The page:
Osheaga was my first music festival, not only as press but as a fan. It was an experience which was unlike anything I had ever seen before.
Think of the normal concert experience, you show up to the venue, watch the opener and then see the headlining act. Multiply that by five and you have every second of the day at a music festival. Even just walking to the media tent I would catch a glimpse of four or five acts on main and side stages.
You become so fully immersed in concerts and all the shenanigans that come along with that. Sometimes you would have to squeeze by a mosh pit or maneuver around a group of drunken fans to get to where you need to go. This, while it sounds hectic and like an utter rigmarole, actually adds greatly to overall experience. The energy is unmatched. There is a constant wave of positive and rambunctious vibes coming from every square inch of the festival grounds.
There is also something magical about walking from stage to stage and the difference it brings just 30 metre away from each other. You can see an indie band rocking out on synths with a fairly organized crowd then walk a few minutes to see a full blown rave happening on the next stage. The juxtaposition between acts alone is mystifying and something you would never get in a regular concert setting.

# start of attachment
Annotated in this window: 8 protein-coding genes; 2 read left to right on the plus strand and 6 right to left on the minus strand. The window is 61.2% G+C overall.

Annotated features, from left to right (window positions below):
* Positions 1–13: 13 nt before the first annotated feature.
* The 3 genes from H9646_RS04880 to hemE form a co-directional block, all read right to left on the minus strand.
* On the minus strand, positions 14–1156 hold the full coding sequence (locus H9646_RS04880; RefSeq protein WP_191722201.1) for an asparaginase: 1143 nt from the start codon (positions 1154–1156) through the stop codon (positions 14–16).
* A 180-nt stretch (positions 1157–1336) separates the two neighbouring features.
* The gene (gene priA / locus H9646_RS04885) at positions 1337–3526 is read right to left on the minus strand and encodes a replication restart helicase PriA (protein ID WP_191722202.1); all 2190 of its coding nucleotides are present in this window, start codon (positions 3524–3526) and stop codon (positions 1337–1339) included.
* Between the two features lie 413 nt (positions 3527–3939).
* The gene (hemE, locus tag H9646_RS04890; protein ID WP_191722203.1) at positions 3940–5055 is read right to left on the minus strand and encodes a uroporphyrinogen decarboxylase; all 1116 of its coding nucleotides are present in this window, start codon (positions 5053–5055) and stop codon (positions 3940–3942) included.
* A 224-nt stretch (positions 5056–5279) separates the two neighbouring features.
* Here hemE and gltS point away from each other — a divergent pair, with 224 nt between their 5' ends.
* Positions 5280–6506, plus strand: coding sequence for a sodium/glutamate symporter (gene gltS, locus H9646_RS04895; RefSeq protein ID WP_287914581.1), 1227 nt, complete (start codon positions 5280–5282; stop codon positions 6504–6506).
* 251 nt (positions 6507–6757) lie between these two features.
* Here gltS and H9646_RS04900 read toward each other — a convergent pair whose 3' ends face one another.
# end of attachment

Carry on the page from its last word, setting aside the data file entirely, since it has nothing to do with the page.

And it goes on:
Once you are done walking through the grounds over to the media tent you get a peek into the other side of the festival. Surrounded by all the big parties is a tent with tens of people furiously working away on laptops, doing interviews and finishing up edits to post on their respective social media accounts or websites. The media tent served as a sort of salvation, an area where you could get away from the madness and calmly get your work done.
When it comes to interviewing artists there is nothing more interesting than finding out what the opinions of your favourite musical acts are. Personally, when I interviewed Dutch DJ San Holo it was wildly interesting to find out that on his newest record he actually worked heavily with analog recording techniques and musical instruments. I would have never expected someone who creates electronic music to mostly work with analog tools. It was great to hear an artist talk about their passions.
It is hard to explain how interesting it is to get to sit down with an artist and hear them speak about their process on a one to one level. The insights that you can gather into their thinking behind certain projects are unparalleled. Although, as a personal fan of behind the scenes footage and in depth artist interviews it is unsurprising that I would find this process so captivating.
The music festival phenomenon is definitely one worth experiencing. I recommend but, that whoever does it, especially if you are media, to have access to plenty of caffeine.